Gelb added that “Our visit to Japan will raise the spirits of the Japanese people, who are in need of visible shows of support and solidarity.”
Zhou Long's Madame White Snake wins Pulitzer Prize
21 April 2011, New York, US
Composer, Zhou Long
An opera by the Chinese-born US composer, Zhou Long, has been awarded this year’s Pulitzer Prize for Music.
Madame White Snake was described by the Pulitzer Prize judges as “a deeply expressive opera that draws on a Chinese folk tale to blend the musical traditions of the East and the West”.
Commissioned by Opera Boston, Madame White Snake received its world premiere in Boston last February, followed by its Asian premiere in Beijing during October. Marking an important watershed in US-Chinese cultural relations, this was the first opera to be presented in China by an American company for more than 20 years.
Speaking to The Boston Globe by phone from his home in Kansas City, Missouri, Zhou said that the prize is "really something heavyweight to me. I have been working very hard to blend the East and the West for years and I feel this has been recognized."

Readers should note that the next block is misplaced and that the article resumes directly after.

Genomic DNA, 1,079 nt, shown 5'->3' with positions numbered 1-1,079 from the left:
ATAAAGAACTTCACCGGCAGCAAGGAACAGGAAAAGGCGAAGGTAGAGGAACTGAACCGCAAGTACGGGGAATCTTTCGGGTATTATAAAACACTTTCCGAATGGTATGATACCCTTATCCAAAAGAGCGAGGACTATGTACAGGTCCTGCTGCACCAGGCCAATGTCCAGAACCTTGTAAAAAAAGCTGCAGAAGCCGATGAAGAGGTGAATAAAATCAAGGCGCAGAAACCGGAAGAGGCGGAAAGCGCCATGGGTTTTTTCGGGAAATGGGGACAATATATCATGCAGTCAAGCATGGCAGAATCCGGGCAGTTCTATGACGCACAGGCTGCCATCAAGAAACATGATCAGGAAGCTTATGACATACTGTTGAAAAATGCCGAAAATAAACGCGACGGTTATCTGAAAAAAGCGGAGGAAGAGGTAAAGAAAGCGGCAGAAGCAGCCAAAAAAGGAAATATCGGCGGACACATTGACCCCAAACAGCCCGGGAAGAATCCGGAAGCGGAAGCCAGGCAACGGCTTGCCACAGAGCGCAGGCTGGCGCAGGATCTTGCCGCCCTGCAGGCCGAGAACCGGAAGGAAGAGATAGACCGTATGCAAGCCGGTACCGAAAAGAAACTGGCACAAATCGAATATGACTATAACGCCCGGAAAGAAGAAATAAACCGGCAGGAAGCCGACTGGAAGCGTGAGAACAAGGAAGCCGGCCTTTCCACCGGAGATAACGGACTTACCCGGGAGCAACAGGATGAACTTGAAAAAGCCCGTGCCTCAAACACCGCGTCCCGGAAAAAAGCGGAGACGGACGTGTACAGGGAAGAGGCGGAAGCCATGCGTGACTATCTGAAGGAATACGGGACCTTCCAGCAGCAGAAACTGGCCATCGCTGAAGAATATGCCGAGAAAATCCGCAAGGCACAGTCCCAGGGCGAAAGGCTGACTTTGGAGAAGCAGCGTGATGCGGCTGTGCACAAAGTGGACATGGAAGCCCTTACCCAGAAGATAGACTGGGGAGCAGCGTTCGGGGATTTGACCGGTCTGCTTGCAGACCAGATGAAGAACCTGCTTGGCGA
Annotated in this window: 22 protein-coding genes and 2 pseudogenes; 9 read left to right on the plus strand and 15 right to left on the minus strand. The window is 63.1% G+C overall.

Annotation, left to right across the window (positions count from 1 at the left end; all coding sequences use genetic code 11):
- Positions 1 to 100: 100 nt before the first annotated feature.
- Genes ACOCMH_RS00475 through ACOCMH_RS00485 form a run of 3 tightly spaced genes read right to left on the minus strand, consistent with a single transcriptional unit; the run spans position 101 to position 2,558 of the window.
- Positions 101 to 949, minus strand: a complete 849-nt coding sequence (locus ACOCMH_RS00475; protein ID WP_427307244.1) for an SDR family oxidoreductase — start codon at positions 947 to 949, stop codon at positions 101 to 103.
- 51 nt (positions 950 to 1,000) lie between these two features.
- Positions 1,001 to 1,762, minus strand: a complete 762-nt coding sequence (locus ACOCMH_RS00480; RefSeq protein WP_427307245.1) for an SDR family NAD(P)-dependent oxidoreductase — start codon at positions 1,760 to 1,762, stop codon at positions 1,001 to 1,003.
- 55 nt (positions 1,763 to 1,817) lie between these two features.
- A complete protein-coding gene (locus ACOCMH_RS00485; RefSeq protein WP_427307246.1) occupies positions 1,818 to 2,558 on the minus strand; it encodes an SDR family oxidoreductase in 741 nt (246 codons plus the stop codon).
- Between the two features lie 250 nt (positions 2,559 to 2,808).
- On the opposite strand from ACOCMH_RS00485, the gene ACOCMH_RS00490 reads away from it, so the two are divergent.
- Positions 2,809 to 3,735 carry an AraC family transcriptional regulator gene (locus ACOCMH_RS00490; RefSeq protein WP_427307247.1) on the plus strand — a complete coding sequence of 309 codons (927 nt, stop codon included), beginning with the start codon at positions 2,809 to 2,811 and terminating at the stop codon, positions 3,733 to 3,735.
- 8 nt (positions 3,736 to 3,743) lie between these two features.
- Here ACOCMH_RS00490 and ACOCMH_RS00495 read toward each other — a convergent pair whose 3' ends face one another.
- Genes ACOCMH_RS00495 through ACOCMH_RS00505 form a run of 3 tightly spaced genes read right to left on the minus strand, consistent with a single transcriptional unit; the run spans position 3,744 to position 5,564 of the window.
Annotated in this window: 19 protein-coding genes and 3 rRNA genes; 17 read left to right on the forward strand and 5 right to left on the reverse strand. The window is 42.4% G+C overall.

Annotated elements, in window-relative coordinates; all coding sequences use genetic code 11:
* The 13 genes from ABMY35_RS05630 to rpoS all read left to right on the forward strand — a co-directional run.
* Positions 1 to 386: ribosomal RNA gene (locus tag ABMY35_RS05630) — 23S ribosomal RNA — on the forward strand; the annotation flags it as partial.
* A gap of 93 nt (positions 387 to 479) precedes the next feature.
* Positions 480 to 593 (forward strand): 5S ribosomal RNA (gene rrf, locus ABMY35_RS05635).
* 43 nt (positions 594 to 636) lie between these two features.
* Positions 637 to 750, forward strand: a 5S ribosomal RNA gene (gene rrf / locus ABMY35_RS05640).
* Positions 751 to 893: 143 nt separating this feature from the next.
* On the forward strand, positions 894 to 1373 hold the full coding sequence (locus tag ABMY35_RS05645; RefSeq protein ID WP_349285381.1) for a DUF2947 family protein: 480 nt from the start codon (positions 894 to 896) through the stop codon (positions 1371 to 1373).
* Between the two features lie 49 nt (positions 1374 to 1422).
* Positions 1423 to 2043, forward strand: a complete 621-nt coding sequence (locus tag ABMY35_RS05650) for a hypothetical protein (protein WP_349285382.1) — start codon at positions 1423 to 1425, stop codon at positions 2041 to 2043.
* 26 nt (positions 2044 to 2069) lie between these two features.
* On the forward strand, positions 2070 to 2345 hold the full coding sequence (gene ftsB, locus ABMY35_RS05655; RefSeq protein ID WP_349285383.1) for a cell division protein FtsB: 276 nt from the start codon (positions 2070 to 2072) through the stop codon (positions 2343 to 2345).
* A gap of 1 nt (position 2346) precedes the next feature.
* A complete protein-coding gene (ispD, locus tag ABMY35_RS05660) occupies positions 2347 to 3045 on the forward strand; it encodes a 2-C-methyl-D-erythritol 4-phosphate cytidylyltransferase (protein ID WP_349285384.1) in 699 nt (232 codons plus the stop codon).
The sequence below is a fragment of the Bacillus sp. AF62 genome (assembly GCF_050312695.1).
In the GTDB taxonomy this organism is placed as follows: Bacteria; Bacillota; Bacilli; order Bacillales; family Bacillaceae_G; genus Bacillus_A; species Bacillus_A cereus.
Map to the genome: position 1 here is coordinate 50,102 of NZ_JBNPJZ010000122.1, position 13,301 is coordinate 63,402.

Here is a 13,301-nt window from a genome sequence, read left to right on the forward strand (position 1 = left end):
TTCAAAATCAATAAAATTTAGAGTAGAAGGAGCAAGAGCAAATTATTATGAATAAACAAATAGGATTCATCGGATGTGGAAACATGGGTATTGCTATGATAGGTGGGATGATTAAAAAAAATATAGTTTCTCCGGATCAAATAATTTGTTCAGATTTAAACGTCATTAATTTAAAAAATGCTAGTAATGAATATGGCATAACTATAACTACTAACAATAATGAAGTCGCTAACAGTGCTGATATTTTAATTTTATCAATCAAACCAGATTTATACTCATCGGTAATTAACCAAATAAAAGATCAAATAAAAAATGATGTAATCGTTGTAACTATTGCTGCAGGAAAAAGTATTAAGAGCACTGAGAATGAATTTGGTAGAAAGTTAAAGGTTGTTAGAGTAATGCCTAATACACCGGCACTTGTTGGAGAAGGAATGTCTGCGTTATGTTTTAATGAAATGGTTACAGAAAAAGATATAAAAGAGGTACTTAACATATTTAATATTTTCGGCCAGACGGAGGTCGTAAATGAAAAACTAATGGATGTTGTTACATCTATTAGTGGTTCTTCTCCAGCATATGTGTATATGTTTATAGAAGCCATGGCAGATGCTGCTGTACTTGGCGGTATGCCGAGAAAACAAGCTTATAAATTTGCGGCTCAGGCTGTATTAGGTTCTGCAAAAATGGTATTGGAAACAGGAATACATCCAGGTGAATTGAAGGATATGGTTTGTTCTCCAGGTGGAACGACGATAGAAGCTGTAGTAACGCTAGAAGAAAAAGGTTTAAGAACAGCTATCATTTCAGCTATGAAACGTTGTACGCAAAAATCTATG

New York City Opera suspends 2011-12 season
21 April 2011, New York, US
NCYO Chairman, Charles Wall(Photo: Tristan Cook)
The new chairman of New York City Opera, Charles Wall, has suspended the company’s forthcoming season due to financial difficulties.
A review of NYCO’s business model is now underway, following the announcement of a projected US$5 million deficit for 2010-11. Wall himself has recently contributed US$2.5 million towards this deficit.
Meanwhile, several of the company’s productions last season were received well by critics, particularly Monodramas – a triple bill of one-act operas by John Zorn, Arnold Schoenberg and Morton Feldman.
The company’s current woes follow a long series of setbacks, including a substantial loss of revenue in 2008-09 during the refurbishment of its regular venue, the David H. Koch Theater (formerly the New York State Theater). This coincided with the resignation of Gerard Mortier, the Belgian director who was appointed as general manager, but pulled out before taking office.
Union contracts are another problem, which obligate NYCO to pay their orchestra and chorus for more dates than they can actually afford to perform, whilst rental costs for use of the David H. Koch Theater are also significant. Last January, NYCO ceded four weeks of its autumn season to New York City Ballet in return for US$9 million from a capital campaign fund shared by the two companies.
Undeterred by these challenges, Charles Wall has told The Wall Street Journal that "Nothing is off the table” – including the possibility of exploring other, cheaper venues. “For years, arts organizations didn't look at the bottom line," he explained, "but you've got to bring a business outlook to these organizations, or they start dipping into the endowment and doing all sorts of things that they shouldn't be doing."